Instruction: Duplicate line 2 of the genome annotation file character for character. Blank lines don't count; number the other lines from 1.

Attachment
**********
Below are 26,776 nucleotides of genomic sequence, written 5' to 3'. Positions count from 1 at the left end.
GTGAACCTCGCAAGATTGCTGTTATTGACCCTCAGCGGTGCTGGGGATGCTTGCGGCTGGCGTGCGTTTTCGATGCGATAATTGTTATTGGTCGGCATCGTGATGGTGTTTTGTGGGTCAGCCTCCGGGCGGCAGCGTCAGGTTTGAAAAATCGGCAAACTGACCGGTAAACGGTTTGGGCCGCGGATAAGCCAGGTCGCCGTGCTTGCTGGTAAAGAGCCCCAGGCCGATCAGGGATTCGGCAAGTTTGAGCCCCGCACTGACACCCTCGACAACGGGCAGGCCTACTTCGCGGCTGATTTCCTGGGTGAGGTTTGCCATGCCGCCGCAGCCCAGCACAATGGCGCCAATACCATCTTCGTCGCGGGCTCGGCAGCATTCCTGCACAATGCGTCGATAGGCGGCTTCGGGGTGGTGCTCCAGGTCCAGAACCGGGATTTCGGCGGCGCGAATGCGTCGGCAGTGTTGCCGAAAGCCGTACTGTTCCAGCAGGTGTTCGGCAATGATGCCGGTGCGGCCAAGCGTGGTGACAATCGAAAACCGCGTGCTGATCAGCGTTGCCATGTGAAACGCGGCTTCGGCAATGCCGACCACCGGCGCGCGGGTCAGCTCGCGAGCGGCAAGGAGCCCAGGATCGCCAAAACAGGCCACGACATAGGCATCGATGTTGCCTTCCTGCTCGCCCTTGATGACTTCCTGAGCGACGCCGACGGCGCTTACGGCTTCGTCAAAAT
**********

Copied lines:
GTGAACCTCGCAAGATTGCTGTTATTGACCCTCAGCGGTGCTGGGGATGCTTGCGGCTGGCGTGCGTTTTCGATGCGATAATTGTTATTGGTCGGCATCGTGATGGTGTTTTGTGGGTCAGCCTCCGGGCGGCAGCGTCAGGTTTGAAAAATCGGCAAACTGACCGGTAAACGGTTTGGGCCGCGGATAAGCCAGGTCGCCGTGCTTGCTGGTAAAGAGCCCCAGGCCGATCAGGGATTCGGCAAGTTTGAGCCCCGCACTGACACCCTCGACAACGGGCAGGCCTACTTCGCGGCTGATTTCCTGGGTGAGGTTTGCCATGCCGCCGCAGCCCAGCACAATGGCGCCAATACCATCTTCGTCGCGGGCTCGGCAGCATTCCTGCACAATGCGTCGATAGGCGGCTTCGGGGTGGTGCTCCAGGTCCAGAACCGGGATTTCGGCGGCGCGAATGCGTCGGCAGTGTTGCCGAAAGCCGTACTGTTCCAGCAGGTGTTCGGCAATGATGCCGGTGCGGCCAAGCGTGGTGACAATCGAAAACCGCGTGCTGATCAGCGTTGCCATGTGAAACGCGGCTTCGGCAATGCCGACCACCGGCGCGCGGGTCAGCTCGCGAGCGGCAAGGAGCCCAGGATCGCCAAAACAGGCCACGACATAGGCATCGATGTTGCCTTCCTGCTCGCCCTTGATGACTTCCTGAGCGACGCCGACGGCGCTTACGGCTTCGTCAAAAT